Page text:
The MedeAnalytics solution integrates with LifeCare’s Healthland financial management system to automate the data collection process throughout the hospital network. At midnight each night, MedeAnalytics extracts patient census and revenue data from Healthland and converts it into a flat file for manipulation. Notification of new data updates is then sent to LifeCare Management Services employees between 7 a.m. and 8 a.m. the following morning. MedeAnalytics provides a dashboard interface that allows employees to submit queries for a variety of different reports — some common standard reports and several custom reporting options.

According to Wattenbarger, the biggest advantage the new analytics solution provides is data consolidation and consistency. “Nothing is open to interpretation anymore in regard to how the data is calculated,” he says. “The data MedeAnalytics captures all originates from the Healthland system. Therefore, all patient registrations, discharges, claims, and other information have to be entered into Healthland to be included in our analytics reports the following day. Furthermore, MedeAnalytics now serves as the comprehensive source for all of this data enterprise-wide. We didn’t have this type of clarity prior to implementing the solution, and it has provided us with a much more accurate data set on which to base our business decisions.”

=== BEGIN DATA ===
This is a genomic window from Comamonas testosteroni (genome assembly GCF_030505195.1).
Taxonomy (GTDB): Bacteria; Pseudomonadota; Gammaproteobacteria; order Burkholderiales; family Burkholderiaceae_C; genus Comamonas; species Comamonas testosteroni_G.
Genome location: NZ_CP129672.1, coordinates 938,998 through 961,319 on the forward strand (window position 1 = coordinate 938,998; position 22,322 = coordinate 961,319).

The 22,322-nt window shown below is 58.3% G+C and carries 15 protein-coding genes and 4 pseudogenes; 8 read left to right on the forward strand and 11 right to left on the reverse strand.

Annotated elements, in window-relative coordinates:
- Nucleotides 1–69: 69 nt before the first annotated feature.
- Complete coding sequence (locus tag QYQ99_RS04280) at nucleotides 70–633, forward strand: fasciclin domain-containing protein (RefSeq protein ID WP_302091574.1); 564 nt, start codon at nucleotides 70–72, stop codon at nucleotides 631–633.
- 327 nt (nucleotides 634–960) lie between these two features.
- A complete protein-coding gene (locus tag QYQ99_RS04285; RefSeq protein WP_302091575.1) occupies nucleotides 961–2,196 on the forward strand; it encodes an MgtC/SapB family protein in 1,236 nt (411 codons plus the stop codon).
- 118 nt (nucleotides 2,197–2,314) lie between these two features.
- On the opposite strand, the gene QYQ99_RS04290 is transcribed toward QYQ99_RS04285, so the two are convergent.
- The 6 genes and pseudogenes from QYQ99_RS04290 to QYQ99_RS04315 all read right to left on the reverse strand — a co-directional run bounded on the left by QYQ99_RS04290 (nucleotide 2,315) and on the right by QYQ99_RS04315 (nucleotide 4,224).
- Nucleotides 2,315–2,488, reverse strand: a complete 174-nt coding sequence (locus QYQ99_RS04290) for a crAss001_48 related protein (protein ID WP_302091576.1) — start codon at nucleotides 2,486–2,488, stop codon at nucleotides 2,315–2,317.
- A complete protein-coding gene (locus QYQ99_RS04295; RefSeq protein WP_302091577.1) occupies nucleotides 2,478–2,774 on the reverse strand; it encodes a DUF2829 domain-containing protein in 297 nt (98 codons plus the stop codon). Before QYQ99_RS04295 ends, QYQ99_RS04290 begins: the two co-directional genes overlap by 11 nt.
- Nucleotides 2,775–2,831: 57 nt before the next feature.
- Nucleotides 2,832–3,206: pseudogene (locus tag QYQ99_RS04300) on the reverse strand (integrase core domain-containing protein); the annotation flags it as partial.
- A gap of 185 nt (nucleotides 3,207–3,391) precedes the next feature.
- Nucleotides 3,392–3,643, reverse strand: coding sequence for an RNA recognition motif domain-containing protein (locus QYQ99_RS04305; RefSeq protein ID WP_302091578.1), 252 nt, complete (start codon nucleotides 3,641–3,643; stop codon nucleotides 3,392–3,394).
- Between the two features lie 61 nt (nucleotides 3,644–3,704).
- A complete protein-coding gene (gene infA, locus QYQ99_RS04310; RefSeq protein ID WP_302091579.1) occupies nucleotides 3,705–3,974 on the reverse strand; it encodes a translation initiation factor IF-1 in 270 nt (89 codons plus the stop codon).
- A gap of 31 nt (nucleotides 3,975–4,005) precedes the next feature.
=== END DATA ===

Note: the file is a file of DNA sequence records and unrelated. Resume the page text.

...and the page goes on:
The automation the MedeAnalytics platform provides has also eliminated the manual labor previously required to collect the data necessary for daily reports. Furthermore, LifeCare employees find the MedeAnalytics dashboard to be easy to use. Staff members can easily query the platform to pull the exact reports they need. This level of self-service eliminates dependency on IT and ensures that the organization’s reporting capabilities aren’t tied to the expertise of a single employee. Finally, the automated exports and alerts built into the MedeAnaytics platforms streamline the data analysis process. LifeCare executives no longer have to scramble to try to track down the data they need from individual hospitals. Now they are automatically notified via email when data is updated system-wide. LifeCare has been so pleased with its MedeAnalytics revenue cycle solution that it is seeking to leverage additional products and services the vendor provides. Namely, LifeCare hopes to leverage MedeAnalytics ICD- 10 Intelligence solution to aid in its transition to ICD-10 code sets.